Narenji (which means “Orange” in Persian) was Iran’s top website for gadget news, edited daily by a team of bloggers. The site was targeted at Iran’s growing audience of technology enthusiasts, offering reviews of new phones, summaries of Persian-language apps and downloads, and other relevant information.
On December 3, 2013, Narenji’s team of producers were detained by Iran’s Revolutionary Guard, and a video of their arrest broadcast on Iranian state television. The accompanying report stated that the bloggers had been funded and trained by "espionage networks…aiming for a 'soft overthrow' of the Iranian regime." What appears to have triggered the crackdown is a belief by Iranian prosecutors that one or more members of the Narenji team had received journalist training from the BBC.
EFF’s International Director, Danny O’Brien, wrote at the time of arrest:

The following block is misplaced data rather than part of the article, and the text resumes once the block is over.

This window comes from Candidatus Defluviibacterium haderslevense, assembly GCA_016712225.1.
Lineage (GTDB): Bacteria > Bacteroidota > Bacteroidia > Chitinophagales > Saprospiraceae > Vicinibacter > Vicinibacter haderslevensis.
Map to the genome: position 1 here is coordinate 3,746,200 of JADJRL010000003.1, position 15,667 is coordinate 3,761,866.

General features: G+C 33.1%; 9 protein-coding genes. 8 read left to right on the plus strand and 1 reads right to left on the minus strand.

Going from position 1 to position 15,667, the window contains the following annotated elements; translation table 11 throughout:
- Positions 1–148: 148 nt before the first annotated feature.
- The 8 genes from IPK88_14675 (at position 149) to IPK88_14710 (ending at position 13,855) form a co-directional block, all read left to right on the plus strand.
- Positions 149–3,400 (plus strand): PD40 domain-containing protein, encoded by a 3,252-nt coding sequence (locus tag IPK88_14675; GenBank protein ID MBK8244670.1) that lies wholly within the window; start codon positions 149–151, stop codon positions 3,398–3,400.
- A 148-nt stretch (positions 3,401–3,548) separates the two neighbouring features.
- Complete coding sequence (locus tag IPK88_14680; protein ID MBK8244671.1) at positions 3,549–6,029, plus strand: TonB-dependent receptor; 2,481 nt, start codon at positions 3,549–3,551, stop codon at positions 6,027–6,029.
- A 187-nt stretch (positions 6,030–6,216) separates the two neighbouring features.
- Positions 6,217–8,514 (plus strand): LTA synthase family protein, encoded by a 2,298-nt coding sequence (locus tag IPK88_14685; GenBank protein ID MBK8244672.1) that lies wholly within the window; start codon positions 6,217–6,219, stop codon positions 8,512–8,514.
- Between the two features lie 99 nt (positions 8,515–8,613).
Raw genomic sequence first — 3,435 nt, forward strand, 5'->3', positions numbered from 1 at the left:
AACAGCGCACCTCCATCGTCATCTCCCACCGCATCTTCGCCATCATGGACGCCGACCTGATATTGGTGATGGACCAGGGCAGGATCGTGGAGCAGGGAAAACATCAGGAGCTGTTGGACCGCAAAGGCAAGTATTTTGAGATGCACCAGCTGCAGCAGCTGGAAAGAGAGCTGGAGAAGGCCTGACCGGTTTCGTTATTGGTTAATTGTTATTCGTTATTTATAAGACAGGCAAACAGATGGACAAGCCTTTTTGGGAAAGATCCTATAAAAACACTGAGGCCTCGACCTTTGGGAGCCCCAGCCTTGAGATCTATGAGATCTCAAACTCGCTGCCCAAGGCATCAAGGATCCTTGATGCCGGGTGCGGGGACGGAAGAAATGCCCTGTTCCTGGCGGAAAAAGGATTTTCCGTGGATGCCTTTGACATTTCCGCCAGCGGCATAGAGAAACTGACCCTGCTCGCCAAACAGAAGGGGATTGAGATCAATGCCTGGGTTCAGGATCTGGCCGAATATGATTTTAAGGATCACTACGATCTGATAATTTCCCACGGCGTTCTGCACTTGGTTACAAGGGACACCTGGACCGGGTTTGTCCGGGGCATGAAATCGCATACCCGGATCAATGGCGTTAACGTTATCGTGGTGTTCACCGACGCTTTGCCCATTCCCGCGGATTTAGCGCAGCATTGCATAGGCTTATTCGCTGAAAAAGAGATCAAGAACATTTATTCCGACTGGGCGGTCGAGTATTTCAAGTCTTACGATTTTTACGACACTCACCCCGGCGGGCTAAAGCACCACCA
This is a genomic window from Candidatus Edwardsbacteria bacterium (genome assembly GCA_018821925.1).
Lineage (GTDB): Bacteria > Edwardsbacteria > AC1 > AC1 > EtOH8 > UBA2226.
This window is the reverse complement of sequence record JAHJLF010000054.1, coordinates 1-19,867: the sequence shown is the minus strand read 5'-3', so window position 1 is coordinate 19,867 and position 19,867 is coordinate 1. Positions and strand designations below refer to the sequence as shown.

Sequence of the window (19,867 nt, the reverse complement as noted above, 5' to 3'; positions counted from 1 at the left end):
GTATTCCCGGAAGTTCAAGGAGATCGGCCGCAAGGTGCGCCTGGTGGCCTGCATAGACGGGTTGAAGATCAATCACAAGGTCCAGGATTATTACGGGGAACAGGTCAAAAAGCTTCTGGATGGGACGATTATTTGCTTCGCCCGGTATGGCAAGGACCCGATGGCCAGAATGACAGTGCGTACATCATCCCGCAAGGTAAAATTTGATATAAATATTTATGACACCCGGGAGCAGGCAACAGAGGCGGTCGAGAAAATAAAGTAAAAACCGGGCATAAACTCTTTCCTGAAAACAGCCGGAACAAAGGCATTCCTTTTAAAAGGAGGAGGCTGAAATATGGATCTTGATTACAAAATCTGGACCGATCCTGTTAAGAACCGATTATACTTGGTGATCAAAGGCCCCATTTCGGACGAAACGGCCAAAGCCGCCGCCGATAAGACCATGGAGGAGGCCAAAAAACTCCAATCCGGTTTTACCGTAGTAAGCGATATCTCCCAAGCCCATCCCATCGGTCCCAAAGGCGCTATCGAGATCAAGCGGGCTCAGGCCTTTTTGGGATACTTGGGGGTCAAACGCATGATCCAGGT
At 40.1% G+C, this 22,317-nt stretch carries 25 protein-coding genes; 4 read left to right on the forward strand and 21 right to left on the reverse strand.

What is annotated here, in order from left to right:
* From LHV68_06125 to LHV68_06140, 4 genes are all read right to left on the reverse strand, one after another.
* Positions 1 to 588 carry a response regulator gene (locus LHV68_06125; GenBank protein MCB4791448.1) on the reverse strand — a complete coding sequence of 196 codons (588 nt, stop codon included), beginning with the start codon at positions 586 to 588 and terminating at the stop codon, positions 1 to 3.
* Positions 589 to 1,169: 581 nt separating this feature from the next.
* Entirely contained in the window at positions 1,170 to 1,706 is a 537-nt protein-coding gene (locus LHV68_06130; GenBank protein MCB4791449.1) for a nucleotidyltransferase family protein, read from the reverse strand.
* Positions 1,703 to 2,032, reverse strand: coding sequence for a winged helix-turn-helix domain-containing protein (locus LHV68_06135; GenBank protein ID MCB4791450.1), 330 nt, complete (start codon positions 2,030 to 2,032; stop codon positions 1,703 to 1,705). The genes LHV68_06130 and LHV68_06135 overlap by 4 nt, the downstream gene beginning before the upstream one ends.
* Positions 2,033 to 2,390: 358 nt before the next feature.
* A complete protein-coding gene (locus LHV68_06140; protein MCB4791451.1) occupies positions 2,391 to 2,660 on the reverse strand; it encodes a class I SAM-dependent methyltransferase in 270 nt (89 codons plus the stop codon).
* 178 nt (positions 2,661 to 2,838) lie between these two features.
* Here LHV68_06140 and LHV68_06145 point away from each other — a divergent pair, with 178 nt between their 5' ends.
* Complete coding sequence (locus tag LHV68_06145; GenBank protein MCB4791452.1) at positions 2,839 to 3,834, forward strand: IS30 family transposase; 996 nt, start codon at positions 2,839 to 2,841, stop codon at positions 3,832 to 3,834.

The Narenji team's treatment is another example of how technologists are targeted by governments worldwide as a result of their work. It doesn't matter if you're writing a blog about Android development or distributing anti-censorship proxies: to many governments, simply being well-known online or having a latent power to influence or change society through your technical knowledge can quickly turn you into an unacceptable threat to the social order.
Currently, all members of the team have been released from prison, though the website —as well as its sister sites, Nardebaan and Negahbaan— are now offline.